I am on Prednisone at the moment. I was looking up something about the side-effects of Prednisone, and somehow stumbled onto this long series of pages on Prednisone and autism. There are people actually trying to treat autism with Prednisone, trying to fund studies that will have lots of autistic children on Prednisone as well.
I understand that Prednisone has its uses. It is extremely useful for keeping me breathing at the moment during an asthma criss. My friend the Rettdevil is on it for
adrenal failure inability to make cortisol. But asthma crises and adrenal failure and inability to make cortisol can kill you. In these situations, it is worth it to be on Prednisone, either short-term or long-term, even though it is a nasty, scary, and dangerous drug overall that has all kinds of effects that cause problems for people.
Okay, and despite the fact that I am in an asthma crisis at the moment, my doctors are still extremely concerned with keeping me on it for as short a time as possible. As short a time as possible is generally measured in weeks, unless something unforeseen happens. The website I just linked to is talking about keeping young autistic children on Prednisone for months at a time.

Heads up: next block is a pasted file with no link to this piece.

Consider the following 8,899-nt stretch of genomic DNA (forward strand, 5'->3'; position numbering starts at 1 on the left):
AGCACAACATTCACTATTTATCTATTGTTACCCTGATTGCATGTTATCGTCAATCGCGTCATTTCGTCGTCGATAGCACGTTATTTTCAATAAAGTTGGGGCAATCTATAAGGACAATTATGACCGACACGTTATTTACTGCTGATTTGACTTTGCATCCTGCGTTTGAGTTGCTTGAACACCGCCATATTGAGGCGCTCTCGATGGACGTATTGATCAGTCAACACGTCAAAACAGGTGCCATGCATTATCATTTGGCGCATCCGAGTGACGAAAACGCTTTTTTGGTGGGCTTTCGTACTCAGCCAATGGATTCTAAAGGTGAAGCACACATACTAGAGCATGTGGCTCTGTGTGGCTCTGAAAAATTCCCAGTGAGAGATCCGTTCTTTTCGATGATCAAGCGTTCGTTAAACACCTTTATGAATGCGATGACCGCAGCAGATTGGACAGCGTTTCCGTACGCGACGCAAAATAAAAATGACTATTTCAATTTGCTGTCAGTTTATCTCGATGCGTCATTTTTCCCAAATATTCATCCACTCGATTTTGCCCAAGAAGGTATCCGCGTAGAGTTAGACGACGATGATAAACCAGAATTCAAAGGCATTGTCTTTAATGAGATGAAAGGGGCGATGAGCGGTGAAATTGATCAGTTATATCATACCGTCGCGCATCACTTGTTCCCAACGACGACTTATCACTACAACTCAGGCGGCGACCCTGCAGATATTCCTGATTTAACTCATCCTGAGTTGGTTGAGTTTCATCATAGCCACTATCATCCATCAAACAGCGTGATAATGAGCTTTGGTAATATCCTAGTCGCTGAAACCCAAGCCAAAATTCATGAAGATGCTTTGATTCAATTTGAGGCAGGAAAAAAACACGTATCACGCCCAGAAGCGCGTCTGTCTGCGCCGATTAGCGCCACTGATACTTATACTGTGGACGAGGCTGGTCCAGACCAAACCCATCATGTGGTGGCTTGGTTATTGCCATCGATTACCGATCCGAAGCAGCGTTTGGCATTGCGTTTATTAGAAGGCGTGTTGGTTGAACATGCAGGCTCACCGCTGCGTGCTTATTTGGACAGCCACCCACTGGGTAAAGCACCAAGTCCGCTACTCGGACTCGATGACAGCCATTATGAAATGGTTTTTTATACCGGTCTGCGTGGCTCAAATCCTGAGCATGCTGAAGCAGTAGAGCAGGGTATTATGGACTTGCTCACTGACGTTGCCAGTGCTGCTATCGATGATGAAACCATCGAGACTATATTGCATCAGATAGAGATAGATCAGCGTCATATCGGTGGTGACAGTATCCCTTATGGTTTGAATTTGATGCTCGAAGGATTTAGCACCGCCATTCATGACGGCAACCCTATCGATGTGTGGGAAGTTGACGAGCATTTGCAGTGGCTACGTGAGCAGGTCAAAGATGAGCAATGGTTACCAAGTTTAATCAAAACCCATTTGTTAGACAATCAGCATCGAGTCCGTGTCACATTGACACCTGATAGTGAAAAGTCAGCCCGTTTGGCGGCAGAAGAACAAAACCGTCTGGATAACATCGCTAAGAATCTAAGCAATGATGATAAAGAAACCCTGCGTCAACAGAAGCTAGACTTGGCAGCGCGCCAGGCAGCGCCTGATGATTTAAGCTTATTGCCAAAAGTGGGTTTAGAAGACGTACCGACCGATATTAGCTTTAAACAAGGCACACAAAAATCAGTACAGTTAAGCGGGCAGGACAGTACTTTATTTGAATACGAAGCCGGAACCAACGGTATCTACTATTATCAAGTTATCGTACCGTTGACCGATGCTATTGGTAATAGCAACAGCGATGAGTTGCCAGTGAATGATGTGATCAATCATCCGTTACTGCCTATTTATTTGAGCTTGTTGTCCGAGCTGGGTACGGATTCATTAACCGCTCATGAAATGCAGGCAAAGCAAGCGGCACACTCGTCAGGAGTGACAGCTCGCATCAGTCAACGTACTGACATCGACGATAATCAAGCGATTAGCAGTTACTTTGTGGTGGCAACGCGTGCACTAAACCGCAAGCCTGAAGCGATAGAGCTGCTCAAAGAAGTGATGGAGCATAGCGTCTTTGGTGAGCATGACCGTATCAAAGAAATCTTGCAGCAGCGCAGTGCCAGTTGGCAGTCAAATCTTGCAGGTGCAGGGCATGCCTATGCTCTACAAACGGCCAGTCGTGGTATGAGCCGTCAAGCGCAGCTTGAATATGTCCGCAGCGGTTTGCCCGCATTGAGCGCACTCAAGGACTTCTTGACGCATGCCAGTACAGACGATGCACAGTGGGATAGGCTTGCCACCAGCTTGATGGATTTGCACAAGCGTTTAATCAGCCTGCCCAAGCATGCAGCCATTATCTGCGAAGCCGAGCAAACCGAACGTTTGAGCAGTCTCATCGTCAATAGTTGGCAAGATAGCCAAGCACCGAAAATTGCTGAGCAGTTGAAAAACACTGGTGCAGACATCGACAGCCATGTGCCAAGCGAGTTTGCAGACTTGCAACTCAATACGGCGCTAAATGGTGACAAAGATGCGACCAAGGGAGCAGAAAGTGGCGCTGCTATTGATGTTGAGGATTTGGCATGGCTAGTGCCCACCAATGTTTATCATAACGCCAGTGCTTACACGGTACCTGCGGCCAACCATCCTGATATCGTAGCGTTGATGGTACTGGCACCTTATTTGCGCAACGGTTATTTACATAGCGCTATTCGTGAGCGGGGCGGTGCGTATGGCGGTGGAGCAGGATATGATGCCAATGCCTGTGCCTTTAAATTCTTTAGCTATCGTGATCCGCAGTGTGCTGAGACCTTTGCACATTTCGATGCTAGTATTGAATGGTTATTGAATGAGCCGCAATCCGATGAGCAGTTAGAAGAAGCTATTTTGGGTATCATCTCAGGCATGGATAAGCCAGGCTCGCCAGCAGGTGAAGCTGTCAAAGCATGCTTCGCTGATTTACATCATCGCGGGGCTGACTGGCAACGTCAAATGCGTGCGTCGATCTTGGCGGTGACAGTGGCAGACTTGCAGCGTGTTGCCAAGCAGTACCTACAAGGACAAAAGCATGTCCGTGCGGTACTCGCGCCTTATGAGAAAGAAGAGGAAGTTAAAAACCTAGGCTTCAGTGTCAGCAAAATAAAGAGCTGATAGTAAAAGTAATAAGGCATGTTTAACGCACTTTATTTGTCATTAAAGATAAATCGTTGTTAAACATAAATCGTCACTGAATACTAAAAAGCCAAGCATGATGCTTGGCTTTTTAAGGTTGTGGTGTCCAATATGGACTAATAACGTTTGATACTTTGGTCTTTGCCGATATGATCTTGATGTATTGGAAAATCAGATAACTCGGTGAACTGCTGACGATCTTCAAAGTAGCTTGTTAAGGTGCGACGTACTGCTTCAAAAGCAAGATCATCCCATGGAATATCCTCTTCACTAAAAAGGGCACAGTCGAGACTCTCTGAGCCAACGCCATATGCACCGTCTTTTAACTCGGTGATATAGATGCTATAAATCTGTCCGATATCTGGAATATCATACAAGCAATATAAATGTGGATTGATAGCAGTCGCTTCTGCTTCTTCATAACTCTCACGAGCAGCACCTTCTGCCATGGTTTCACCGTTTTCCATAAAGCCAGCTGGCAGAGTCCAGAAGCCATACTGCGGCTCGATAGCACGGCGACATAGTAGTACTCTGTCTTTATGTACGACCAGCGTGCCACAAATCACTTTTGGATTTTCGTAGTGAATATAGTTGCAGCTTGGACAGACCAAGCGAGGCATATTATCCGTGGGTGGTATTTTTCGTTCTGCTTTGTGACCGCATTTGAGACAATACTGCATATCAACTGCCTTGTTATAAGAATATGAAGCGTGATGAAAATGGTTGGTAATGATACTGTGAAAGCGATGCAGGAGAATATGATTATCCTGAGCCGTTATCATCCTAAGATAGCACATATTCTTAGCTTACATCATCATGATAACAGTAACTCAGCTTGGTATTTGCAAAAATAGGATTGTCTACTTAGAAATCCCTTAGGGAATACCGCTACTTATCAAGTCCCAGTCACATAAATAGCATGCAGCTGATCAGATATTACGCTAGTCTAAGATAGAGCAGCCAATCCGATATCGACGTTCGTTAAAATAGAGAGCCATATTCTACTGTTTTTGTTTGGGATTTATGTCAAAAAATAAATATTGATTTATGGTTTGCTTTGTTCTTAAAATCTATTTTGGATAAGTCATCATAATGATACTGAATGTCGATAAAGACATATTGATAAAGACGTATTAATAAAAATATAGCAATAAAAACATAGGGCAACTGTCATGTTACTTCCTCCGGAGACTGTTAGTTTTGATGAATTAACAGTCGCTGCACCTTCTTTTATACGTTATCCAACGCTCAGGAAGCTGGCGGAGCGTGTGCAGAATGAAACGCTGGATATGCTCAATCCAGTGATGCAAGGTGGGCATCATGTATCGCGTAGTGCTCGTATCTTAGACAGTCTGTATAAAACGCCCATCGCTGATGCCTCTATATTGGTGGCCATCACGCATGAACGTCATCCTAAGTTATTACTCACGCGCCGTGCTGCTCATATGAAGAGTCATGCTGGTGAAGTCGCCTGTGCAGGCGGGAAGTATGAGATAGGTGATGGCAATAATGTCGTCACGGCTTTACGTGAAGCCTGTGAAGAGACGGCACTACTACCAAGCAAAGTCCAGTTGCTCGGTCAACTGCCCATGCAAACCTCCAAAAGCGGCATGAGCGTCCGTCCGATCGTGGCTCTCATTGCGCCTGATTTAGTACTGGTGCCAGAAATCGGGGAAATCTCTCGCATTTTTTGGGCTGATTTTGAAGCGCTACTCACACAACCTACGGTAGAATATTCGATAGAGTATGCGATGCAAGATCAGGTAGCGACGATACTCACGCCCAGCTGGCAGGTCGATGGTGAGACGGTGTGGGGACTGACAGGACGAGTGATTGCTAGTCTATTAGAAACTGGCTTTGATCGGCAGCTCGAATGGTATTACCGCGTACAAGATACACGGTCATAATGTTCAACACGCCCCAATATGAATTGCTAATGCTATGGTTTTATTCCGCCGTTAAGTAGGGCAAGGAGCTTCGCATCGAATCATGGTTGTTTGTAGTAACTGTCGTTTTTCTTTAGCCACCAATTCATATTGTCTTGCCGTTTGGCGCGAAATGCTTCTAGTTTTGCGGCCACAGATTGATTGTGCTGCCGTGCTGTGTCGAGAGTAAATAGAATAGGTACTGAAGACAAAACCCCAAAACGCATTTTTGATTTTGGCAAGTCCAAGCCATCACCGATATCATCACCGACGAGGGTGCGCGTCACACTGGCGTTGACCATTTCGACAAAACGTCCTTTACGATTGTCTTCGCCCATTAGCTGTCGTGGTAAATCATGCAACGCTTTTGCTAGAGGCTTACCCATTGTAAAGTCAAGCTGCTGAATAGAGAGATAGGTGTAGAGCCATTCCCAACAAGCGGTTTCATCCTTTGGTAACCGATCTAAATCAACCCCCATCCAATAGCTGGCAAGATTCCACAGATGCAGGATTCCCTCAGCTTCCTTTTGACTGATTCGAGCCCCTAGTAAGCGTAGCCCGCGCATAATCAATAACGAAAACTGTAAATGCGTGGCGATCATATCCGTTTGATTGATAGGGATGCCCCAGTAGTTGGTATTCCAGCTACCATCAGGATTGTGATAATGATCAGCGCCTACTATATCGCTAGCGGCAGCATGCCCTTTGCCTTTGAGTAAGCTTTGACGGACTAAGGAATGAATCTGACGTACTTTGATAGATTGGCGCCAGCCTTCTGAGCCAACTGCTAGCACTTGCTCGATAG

Prednisone is not something to be treated lightly. I hear a lot of people say “all drugs have side-effects”. This is true. Prednisone however has such drastic side-effects, because it’s a powerful steroid, that it really should be used to the minimum amount possible. The idea of giving it to autistic children for months at a time is reckless, dangerous, and foolhardy. I cannot believe people are doing this to autistic children, when there’s no way that Prednisone would even do anything for autistic children the way it does for asthmatics.
Prednisone suppresses the immune system leaving people highly vulnerable to infection, can trigger mania, insomnia, and hallucinations in people who are not even susceptible to them in the first place, can create total changes in personality and mood, an appetite that does not quit (and makes you feel like you’re starving even right after you eat), and in general messes with every system in the body it possibly can. It’s great for some purposes but I know almost nobody who likes being on it or thinks it’s a good drug to be on any more than absolutely necessary. Most people I know, who have taken Prednisone, if they know I’m on it, they sort of groan sympathetically. It’s not something people want to take and it’s not remotely safe.
And they are trying to test this in young autistic children. Because they can, apparently. I wish I knew some way to stop them.
Edited to add: Please don’t make this about “drugs” in general or “difficult decisions” or anything of the like. This is about Prednisone being described as something that can make autistic children talk. I really hope that if, say, someone started marketing chemotherapy at autistic children (who did not have cancer), there would be an outcry rather than various comments about how some parents choose to use “drugs” for their kids or something. Drugs are not a monolithic category and treating them as such confuses the issues rather than clarifies them.